In 2012, the City of Edmonton, the Centre for Public Involvement (C PI), and Alberta Climate Dialogue (A BC D) collaborated to create a citizen dialogue and deliberation process focused on energy vulnerability and climate change. 56 citizens came together every Saturday for 6 weeks to provide advice and guidance to the City. This article is part of a seven-part series exploring some of the lessons learned about deliberative dialogue through the Edmonton Citizens’ Panel. The Energy Transition Strategy that incorporated the Panel’s recommendations was passed unanimously by Edmonton City Council in April 2015.
You can find the full working paper, written by Mary Pat MacKinnon, Jacquie Dale and Deborah Schrader, here: Looking Under the Hood of Citizen Engagement: The Citizens’ Panel on Edmonton’s Energy and Climate Challenges.
The Citizens’ Panel on Edmonton’s Energy and Climate Challenges involved a partnership of government, researchers, and practitioners, and it dealt with complicated technical issues surrounding energy use and climate change. This mix of both structural and content complexity represented a “double whammy” of obstacles that called for some innovative approaches to achieving successful dialogue and deliberation.
A Complex Partnership
The Panel was a complex undertaking for many reasons. It was a partnership of three different organizations, with different organizational cultures, constraints, mandates, expectations and operational requirements. In addition, both Alberta Climate Dialogue and the Centre for Public Involvement are embedded and housed in the University of Alberta, meaning that contracting and research have to adhere to technical university practices.
Robust Support Team Needed To Facilitate Sessions
Deliberative dialogue requires intense conversation. The team required to support weekly, meaningful participant dialogue consisted of two lead facilitators, and a team of more than 30 small-group facilitators, note takers and runners, project support staff, resource people, and academic researchers. In addition, speakers, city staff, observers, and video recorders also had to be supported and managed, including the negotiation of conflicting requests and perspectives Coordinating this number of people added to the challenges of rolling out six full-day sessions with 56 citizens over eight weeks.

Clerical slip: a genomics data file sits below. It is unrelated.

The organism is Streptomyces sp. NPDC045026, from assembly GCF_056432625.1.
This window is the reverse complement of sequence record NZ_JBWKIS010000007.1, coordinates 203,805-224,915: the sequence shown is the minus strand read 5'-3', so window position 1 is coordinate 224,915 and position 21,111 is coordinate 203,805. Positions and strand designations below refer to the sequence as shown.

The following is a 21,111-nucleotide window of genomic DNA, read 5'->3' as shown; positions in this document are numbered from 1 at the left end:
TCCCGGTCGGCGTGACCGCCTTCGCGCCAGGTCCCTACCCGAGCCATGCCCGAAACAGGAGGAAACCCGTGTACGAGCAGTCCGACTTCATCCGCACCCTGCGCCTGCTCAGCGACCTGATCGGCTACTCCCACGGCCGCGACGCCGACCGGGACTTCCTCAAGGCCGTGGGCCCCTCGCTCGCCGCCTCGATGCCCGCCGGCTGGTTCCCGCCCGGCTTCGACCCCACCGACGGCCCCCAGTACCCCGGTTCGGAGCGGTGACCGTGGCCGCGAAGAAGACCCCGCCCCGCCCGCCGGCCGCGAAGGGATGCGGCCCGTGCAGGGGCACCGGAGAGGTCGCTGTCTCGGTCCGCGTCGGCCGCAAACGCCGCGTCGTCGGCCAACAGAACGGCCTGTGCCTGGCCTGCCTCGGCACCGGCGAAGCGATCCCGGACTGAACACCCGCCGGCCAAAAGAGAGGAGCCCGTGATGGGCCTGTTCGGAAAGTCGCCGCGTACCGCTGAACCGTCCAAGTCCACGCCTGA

Appoint Team Project Managers To Improve Efficiency
Working together as a team of equal players sometimes meant that our decision-making processes were not as efficient as they needed to be. About two-thirds of the way into the sessions, we remedied this by having one of the senior Project Team members assume the role of overall Project Manager.
This role meant that one person could “run interference” as needed so that not all issues came to all team members, while ensuring that all essential components were getting done and that those who needed to be involved in decision-making were involved. This improved our functioning without losing the benefits of a multi-party collaboration. Having a single Project Manager, with authority, play this role from the beginning is highly recommended for complex deliberative dialogue projects.
Ensure Complex Issues Are Understood By The Participants
When it came to getting the Panel up to speed on complex environmental issues we employed a diversity of methods. Good design takes into consideration the practices and principles of adult education and citizen participation (Creighton 2005; Schwartz 2002). One key component of this is to recognize that adults learn differently than adolescents. As designers, it was important to incorporate a range of ways for people to work with and process information.
To this end, there was a range or ways used to provide/utilize information including written material, speakers, videos, and graphics. A lot of work was done visually, some of it with words (e.g. flipcharts or Post-it notes), some of it with images (e.g. the use of graphic recording in Session 5) and some of it with physical activities (e.g. getting panelists to position themselves in a physical space to align with the degree of agreement or disagreement on an issue or statement). Electronic keypads were a key visual tool for taking the pulse of the room anonymously on different issues and recommendations, allowing people to see where common ground was emerging. This transparency was important to maintain strong trust in the process and each other. Through strategic adult learning methods, we were able to ensure that the participants had a good enough understanding of complex issues for productive deliberation.
Finding Clarity In The Complexity
This case study revealed the effectiveness of appointing project managers, and using creative presentation methods to ensure that all participants understand complex topics from the outset. Deliberative-dialogue practitioners need to be flexible in both the design and implementation of their projects in order to meet the demands of both structural and issue complexity.